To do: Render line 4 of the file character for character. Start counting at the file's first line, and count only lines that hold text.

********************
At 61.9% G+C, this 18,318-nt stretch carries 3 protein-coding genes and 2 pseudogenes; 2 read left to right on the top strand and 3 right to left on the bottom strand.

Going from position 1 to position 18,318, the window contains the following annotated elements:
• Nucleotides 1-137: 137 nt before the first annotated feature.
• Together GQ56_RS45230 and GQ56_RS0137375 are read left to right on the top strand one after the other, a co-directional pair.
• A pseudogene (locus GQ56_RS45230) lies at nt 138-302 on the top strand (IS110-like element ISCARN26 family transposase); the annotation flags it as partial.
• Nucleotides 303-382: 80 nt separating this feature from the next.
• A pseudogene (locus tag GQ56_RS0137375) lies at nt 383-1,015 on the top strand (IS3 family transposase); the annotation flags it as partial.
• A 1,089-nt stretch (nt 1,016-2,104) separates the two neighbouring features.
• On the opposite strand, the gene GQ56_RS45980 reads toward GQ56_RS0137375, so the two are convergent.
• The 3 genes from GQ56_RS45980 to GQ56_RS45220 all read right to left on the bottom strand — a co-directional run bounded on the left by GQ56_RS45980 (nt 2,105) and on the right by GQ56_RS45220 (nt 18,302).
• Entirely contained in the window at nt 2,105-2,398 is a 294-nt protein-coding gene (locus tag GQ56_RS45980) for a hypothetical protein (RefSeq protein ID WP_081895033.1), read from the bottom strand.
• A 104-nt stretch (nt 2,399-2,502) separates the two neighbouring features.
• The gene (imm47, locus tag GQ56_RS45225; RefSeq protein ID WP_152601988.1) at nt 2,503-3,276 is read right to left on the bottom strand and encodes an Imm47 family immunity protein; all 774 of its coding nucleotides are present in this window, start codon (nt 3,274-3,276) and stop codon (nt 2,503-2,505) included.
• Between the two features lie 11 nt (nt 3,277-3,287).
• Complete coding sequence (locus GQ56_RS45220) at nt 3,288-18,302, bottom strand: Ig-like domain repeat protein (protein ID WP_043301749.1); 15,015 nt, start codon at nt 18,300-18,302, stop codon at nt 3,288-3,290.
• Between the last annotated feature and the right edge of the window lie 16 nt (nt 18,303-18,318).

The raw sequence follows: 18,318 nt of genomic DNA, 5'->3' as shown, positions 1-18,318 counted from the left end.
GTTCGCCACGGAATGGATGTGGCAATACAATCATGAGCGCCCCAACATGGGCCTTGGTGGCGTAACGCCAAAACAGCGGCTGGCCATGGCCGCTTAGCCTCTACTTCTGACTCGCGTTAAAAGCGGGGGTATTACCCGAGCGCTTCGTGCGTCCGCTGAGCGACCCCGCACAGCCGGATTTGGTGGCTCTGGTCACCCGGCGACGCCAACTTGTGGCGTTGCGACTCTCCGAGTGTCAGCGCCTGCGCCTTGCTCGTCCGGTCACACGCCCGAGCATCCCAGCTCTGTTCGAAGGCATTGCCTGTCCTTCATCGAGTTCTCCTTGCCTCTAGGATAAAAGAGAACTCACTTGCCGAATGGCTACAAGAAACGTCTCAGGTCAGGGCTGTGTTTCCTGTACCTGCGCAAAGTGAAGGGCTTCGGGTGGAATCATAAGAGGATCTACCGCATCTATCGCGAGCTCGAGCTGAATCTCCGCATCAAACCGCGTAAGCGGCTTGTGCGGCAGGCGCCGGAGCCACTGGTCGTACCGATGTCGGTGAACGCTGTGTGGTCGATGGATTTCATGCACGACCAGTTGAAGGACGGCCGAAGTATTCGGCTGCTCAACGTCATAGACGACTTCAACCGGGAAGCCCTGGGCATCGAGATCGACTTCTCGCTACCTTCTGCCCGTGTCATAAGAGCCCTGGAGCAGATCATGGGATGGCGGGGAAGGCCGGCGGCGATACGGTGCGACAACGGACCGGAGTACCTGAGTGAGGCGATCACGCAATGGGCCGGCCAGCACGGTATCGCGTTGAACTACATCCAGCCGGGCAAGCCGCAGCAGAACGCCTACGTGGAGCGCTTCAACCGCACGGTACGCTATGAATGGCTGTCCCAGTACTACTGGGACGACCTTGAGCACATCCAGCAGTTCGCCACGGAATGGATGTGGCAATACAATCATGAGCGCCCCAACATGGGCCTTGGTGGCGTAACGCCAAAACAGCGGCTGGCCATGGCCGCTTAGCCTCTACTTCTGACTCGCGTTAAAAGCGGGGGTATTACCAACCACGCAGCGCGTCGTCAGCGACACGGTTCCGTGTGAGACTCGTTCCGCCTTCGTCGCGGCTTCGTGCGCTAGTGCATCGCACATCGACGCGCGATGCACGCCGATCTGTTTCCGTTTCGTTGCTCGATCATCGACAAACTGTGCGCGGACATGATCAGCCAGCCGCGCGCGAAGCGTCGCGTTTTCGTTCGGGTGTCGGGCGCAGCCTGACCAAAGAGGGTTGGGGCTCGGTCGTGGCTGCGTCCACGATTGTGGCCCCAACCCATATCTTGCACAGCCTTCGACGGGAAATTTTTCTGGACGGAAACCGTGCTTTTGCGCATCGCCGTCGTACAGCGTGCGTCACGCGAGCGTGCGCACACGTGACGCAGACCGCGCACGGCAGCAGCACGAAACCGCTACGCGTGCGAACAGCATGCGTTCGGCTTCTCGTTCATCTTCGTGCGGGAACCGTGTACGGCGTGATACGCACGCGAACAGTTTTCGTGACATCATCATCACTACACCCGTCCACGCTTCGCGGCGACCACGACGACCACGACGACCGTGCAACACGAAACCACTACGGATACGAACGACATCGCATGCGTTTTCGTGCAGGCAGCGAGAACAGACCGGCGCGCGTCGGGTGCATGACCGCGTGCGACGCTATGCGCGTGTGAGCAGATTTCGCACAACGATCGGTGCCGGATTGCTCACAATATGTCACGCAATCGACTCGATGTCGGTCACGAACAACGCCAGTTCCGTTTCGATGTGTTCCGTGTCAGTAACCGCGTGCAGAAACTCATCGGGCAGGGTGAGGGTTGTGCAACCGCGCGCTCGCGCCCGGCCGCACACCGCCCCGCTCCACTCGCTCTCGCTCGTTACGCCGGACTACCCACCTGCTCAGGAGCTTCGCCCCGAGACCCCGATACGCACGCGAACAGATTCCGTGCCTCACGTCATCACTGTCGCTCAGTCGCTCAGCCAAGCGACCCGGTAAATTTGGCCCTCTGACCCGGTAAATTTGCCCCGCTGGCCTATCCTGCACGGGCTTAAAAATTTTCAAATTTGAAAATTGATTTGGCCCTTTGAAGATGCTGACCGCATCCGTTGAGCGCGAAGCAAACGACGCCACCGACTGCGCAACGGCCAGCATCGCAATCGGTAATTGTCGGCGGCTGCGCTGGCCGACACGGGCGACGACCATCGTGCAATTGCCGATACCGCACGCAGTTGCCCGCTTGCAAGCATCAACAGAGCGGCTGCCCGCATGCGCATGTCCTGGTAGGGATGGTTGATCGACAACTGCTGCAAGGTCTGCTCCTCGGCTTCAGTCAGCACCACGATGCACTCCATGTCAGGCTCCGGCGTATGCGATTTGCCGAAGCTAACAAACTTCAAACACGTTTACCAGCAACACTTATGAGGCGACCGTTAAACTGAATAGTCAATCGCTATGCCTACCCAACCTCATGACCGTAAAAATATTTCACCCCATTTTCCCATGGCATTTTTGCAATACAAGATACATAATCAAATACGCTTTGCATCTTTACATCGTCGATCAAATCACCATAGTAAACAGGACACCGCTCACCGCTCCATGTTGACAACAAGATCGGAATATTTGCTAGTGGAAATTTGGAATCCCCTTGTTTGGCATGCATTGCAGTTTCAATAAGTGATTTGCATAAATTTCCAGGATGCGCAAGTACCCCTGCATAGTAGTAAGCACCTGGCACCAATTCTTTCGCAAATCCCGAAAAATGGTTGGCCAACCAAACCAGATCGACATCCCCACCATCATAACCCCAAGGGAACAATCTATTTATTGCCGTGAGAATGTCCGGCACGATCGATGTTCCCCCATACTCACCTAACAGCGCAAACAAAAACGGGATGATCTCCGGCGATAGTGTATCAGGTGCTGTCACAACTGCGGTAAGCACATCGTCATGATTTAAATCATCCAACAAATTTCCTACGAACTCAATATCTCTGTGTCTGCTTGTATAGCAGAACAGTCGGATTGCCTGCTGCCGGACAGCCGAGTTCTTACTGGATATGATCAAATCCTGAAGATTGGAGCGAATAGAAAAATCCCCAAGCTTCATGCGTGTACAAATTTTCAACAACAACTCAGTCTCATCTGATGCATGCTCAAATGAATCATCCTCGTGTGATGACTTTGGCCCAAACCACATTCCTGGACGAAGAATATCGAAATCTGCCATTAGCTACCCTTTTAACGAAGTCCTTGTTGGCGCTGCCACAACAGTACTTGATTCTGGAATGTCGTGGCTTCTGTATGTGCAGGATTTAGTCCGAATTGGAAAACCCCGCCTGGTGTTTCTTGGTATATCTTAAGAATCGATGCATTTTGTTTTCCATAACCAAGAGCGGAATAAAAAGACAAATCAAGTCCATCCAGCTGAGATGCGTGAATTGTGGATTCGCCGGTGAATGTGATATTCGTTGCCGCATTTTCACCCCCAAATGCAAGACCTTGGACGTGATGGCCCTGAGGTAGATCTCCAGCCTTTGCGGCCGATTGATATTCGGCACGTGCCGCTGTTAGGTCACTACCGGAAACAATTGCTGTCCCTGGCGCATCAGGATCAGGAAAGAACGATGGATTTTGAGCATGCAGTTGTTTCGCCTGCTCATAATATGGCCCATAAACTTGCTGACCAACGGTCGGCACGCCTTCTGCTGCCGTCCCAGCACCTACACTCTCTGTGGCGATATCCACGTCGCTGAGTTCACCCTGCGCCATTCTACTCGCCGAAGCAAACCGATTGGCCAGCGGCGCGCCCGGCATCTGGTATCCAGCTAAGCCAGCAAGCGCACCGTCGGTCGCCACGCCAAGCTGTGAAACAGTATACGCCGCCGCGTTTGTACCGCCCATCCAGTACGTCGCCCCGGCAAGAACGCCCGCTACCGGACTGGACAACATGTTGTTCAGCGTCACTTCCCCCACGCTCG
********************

• Together GQ56_RS45230 and GQ56_RS0137375 are read left to right on the top strand one after the other, a co-directional pair.